56. Morita T, Fukui T, Morofushi M, Tokura H (2007) Subjective time runs faster under the influence of bright rather than dim light conditions during the forenoon. Physiol Behav 91:42–45CrossRefPubMedGoogle Scholar
  57. Ohyama T, Gibbon J, Deich JD, Balsam PD (1999) Temporal control during maintenance and extinction of conditioned keypecking in ring doves. Anim Learn Behav 27:89–98CrossRefGoogle Scholar
  58. Papi F (ed) (1992) Animal homing. Animal Behaviour Series, Chapman and HallGoogle Scholar
  59. Pelli DG (1997) The VideoToolbox software for visual psychophysics: transforming numbers into movies. Spat Vis 10:437–442CrossRefPubMedGoogle Scholar
  60. Penney TB, Gibbon J, Meck WH (2008) Categorical scaling of duration bisection in pigeons (Columba livia), mice (Mus musculus), and humans (Homo sapiens). Psychol Sci 19:1103–1109CrossRefPubMedGoogle Scholar
  61. Rakitin BC, Gibbon J, Penney TB, Malapani C, Hinten SC, Meck WH (1996) Scalar expectancy theory and peak-interval timing in humans. J Exp Psychol Anim Behav Proc 24:15–33CrossRefGoogle Scholar
  62. Ramasco V, Biuw M, Nilssen KT (2014) Improving time budget estimates through the behavioural interpretation of dive bouts in harbour seals. Anim Behav 94:117–134CrossRefGoogle Scholar
  63. Richelle M, Lejeune H (1984) Timing competence and timing performance: a cross-species approach. Ann NY Acad Sci 523:254–268CrossRefGoogle Scholar
  64. Ries EH, Traut IM, Paffen P, Goedhart PW (1997) Diving patterns of harbour seals (Phoca vitulina) in the Wadden Sea, the Netherlands and Germany, as indicated by VHF telemetry. Can J Zool 75:2063–2068CrossRefGoogle Scholar
  65. Rosenkilde CE, Divac I (1976) Discrimination of time intervals in cats. Acta Neurobiologica 36:311–317Google Scholar
  66. Rouse A, Cook P, Large EW, Reichmuth C (2016) Beat keeping in a sea lion as coupled oscillation: implications for comparative understanding of human rhythm. Front Neurosci 10:257CrossRefPubMedPubMedCentralGoogle Scholar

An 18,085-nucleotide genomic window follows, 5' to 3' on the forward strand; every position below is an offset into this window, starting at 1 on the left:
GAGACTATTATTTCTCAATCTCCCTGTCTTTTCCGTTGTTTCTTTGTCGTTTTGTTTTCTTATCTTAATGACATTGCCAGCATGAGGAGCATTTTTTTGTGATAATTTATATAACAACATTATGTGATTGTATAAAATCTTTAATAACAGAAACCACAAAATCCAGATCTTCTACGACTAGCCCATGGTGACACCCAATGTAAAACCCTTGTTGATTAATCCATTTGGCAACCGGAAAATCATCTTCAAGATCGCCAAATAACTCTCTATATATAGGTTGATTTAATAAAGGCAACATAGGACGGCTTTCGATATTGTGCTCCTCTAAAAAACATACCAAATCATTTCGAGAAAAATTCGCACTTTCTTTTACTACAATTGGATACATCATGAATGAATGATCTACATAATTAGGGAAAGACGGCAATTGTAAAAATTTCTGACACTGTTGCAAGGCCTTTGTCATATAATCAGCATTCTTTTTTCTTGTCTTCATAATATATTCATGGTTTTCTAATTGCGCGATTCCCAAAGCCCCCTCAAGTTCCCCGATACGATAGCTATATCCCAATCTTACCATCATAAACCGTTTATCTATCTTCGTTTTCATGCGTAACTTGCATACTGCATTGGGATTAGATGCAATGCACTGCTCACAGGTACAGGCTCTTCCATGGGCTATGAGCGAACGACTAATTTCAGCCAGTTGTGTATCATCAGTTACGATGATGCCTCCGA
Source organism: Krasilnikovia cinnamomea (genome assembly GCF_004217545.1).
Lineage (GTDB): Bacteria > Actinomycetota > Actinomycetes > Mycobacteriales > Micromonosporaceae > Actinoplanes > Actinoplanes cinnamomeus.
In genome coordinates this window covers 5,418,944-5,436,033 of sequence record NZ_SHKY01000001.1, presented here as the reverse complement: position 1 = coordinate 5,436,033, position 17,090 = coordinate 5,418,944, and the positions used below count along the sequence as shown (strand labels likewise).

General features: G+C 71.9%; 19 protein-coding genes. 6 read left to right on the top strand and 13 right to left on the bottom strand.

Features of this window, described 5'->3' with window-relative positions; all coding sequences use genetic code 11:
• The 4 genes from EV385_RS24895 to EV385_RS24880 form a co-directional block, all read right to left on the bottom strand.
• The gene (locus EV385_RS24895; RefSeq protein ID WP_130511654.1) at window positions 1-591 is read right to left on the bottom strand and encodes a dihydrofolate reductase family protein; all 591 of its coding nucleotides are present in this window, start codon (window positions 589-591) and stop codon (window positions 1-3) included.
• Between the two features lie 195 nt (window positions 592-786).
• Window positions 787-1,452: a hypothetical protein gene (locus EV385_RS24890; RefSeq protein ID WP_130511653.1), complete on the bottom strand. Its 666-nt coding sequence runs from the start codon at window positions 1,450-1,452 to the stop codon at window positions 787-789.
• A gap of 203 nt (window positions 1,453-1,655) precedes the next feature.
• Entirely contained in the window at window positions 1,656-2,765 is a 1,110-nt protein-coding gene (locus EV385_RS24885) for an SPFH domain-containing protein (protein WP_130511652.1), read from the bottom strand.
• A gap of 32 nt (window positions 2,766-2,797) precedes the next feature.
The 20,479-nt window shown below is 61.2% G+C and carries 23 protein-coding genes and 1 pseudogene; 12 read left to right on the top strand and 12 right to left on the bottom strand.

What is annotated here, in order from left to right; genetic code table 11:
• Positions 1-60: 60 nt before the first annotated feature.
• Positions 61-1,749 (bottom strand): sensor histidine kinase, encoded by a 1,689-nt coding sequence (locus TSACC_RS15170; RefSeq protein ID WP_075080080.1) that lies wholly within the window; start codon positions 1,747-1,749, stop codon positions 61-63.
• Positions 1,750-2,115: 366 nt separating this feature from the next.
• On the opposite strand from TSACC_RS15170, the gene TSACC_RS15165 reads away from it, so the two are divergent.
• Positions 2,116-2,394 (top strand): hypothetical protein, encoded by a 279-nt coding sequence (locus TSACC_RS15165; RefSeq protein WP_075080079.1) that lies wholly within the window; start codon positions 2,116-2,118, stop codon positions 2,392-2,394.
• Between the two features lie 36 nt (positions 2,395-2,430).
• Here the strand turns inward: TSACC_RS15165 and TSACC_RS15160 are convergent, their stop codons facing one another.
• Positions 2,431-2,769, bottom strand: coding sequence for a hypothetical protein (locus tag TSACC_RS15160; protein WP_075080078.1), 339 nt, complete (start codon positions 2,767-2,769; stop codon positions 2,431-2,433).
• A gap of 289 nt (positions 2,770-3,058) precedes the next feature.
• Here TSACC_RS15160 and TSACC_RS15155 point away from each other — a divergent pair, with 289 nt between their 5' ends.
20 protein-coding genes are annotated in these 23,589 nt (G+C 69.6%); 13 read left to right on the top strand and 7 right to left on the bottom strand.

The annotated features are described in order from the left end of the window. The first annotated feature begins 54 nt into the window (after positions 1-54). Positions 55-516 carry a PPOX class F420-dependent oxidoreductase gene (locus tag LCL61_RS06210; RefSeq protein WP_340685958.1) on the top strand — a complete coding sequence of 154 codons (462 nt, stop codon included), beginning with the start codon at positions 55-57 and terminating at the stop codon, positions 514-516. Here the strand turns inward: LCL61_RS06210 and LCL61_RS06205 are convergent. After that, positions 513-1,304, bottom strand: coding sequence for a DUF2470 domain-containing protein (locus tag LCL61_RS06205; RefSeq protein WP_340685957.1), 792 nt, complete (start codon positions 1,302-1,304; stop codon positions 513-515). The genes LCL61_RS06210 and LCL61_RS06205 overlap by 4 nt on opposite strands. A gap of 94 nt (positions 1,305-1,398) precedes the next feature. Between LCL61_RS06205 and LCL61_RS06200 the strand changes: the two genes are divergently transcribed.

67. Scholtyssek C, Kelber A, Dehnhardt G (2008) Brightness discrimination in the harbor seal (Phoca vitulina). Vis Res 48:96–103CrossRefPubMedGoogle Scholar
  68. Scholtyssek C, Kelber A, Hanke FD, Dehnhardt G (2013) Same different concept formation in a harbor seal (Phoca vitulina). Anim Cogn 16:915–925CrossRefPubMedGoogle Scholar
  69. Scholtyssek C, Kelber A, Dehnhardt G (2015) Why do seals have cones? Behavioral evidence for colorblindness in harbor seals. Anim Cogn 18:551–560CrossRefPubMedGoogle Scholar
  70. Sparling CE, Georges J-Y, Gallon SL, Fedak M, Thompson D (2007) How long does a dive last? Foraging decisions by breath-hold divers in a patchy environment: a test of a simple model. Anim Behav 74:207–218CrossRefGoogle Scholar
  71. Stubbs A (1968) The discrimination of stimulus durations by pigeons. J Exp Anal Behav 11:225–238CrossRefGoogle Scholar
  72. Thompson D, Fedak MA (2001) How long should a dive last? A simple model of foraging decisions by breath-hold divers in a patchy environment. Anim Behav 61:287–296CrossRefGoogle Scholar
  73. Thompson PM, Miller D (1990) Summer foraging activity and movements of radio-tagged common seals (Phoca vitulina) in the Moray Firth, Scotland. J Appl Ecol 27:492–501CrossRefGoogle Scholar
  74. Treisman M (1963) Temporal discrimination and the indifference interval: implications for a model of the “internal clock”. Psychol Monogr Gen A 77:1–31CrossRefGoogle Scholar
  75. Wearden JH (1991) Do humans possess an internal clock with scalar timing properties? Learn Mem 22:59–83Google Scholar
  76. Wieskotten S, Mauck B, Miersch L, Dehnhardt G, Hanke W (2011) Hydrodynamic discrimination of wakes caused by objects of different size or shape in a harbour seal (Phoca vitulina). J Exp Biol 214:1922–1930CrossRefPubMedGoogle Scholar

Copyright information

© Springer-Verlag Berlin Heidelberg 2016

Authors and Affiliations

  • Tamara Heinrich
    • 1
  • Guido Dehnhardt
    • 1
  • Frederike D. Hanke
    • 1
    Email author
  1. 1.Institute for Biosciences, Sensory and Cognitive EcologyUniversity of RostockRostockGermany

Personalised recommendations